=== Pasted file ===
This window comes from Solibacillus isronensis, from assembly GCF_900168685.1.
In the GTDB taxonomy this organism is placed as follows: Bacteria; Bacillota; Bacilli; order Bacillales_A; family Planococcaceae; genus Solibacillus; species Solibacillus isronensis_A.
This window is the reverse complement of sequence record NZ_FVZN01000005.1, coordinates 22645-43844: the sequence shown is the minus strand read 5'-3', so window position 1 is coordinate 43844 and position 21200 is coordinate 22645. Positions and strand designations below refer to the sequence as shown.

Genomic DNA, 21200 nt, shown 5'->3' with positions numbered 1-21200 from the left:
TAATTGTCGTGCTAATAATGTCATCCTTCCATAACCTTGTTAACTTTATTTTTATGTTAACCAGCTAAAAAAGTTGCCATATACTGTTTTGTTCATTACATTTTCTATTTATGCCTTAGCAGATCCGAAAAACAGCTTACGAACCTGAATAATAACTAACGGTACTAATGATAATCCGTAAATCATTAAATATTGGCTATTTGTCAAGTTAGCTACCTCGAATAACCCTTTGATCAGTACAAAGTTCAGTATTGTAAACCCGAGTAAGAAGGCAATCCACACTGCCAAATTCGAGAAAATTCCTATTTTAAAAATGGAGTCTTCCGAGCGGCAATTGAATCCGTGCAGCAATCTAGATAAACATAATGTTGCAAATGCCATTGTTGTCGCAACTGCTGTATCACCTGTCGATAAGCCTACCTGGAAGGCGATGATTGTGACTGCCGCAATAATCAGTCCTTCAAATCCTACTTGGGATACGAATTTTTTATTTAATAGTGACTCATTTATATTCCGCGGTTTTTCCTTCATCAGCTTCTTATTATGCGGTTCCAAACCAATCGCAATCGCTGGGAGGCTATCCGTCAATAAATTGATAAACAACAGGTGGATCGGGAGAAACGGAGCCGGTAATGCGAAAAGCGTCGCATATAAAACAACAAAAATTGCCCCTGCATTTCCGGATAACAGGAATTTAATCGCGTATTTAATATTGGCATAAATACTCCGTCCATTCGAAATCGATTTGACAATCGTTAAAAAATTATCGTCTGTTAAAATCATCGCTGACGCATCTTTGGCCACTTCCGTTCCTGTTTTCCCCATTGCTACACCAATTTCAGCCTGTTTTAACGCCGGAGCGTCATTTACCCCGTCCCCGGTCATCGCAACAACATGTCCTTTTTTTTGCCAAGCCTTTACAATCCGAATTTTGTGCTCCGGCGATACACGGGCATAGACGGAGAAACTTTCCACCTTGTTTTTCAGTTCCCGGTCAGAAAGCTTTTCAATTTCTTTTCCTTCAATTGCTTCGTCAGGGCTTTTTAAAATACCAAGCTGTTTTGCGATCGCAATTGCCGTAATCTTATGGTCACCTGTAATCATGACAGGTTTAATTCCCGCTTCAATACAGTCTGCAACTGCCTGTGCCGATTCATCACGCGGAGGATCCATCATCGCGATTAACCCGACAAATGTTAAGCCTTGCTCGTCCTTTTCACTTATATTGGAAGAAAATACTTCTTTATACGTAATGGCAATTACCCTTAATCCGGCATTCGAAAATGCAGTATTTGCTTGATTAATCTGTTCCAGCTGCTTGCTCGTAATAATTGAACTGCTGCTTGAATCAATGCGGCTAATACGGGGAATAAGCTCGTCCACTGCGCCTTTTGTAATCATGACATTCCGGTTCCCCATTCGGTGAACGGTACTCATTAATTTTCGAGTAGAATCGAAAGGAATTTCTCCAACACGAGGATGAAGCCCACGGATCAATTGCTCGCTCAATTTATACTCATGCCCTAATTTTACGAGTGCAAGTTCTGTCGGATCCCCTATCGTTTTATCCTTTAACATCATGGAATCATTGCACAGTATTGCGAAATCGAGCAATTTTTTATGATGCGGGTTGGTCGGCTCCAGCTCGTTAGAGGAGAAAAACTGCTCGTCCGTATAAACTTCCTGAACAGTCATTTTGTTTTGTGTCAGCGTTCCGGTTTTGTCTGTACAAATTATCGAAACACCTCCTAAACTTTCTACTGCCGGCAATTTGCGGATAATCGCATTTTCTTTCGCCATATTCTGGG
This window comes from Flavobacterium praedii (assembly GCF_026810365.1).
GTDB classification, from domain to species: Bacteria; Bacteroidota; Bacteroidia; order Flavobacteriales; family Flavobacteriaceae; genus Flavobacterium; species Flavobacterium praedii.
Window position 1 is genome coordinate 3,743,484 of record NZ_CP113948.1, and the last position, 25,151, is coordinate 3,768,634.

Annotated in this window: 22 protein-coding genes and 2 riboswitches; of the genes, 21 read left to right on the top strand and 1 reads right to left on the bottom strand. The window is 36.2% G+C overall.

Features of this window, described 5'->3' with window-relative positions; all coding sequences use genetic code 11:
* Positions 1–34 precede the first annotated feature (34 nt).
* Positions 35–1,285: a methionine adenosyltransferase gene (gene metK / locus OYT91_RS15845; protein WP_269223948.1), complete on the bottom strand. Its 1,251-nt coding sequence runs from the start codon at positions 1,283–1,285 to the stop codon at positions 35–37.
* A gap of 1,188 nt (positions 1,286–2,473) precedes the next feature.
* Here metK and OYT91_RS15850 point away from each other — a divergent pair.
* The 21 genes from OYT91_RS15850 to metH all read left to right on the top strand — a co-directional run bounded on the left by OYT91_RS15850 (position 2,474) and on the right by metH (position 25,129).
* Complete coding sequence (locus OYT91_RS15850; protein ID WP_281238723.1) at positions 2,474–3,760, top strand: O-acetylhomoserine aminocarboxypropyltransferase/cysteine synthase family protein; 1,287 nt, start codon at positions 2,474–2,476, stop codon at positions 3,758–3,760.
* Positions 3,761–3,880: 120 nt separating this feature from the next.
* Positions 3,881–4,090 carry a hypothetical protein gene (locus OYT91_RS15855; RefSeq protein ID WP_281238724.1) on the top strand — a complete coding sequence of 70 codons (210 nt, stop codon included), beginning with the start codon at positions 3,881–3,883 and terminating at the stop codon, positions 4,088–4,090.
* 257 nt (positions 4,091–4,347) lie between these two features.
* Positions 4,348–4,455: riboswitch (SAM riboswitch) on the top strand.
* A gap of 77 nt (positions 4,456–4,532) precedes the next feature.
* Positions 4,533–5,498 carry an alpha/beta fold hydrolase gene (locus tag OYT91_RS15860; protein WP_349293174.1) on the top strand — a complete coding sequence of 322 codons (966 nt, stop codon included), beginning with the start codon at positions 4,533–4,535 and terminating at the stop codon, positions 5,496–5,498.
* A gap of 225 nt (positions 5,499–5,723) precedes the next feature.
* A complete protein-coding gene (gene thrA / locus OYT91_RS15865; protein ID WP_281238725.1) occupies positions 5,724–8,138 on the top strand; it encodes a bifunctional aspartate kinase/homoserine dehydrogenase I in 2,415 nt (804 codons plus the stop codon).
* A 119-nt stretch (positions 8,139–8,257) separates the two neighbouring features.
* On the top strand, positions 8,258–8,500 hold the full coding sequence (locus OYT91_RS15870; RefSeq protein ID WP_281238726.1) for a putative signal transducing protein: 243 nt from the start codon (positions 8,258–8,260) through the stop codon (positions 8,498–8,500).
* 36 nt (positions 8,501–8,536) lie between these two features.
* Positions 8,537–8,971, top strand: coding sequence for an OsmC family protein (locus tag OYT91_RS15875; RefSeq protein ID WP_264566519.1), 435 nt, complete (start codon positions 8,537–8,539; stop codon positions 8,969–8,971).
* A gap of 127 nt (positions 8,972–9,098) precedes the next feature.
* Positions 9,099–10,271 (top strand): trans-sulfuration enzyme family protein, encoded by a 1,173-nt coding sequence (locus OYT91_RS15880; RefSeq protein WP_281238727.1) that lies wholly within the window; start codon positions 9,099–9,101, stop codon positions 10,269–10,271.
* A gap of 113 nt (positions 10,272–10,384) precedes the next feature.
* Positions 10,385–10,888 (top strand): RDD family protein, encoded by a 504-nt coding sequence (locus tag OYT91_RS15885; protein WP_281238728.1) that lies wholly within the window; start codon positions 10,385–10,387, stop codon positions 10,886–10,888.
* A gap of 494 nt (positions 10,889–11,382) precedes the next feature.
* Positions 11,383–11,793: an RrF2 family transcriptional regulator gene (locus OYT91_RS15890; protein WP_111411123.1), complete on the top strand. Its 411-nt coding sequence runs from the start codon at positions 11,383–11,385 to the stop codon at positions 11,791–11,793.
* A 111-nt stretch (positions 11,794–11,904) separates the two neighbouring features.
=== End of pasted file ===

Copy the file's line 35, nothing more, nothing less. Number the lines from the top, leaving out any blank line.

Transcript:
* A 111-nt stretch (positions 11,794–11,904) separates the two neighbouring features.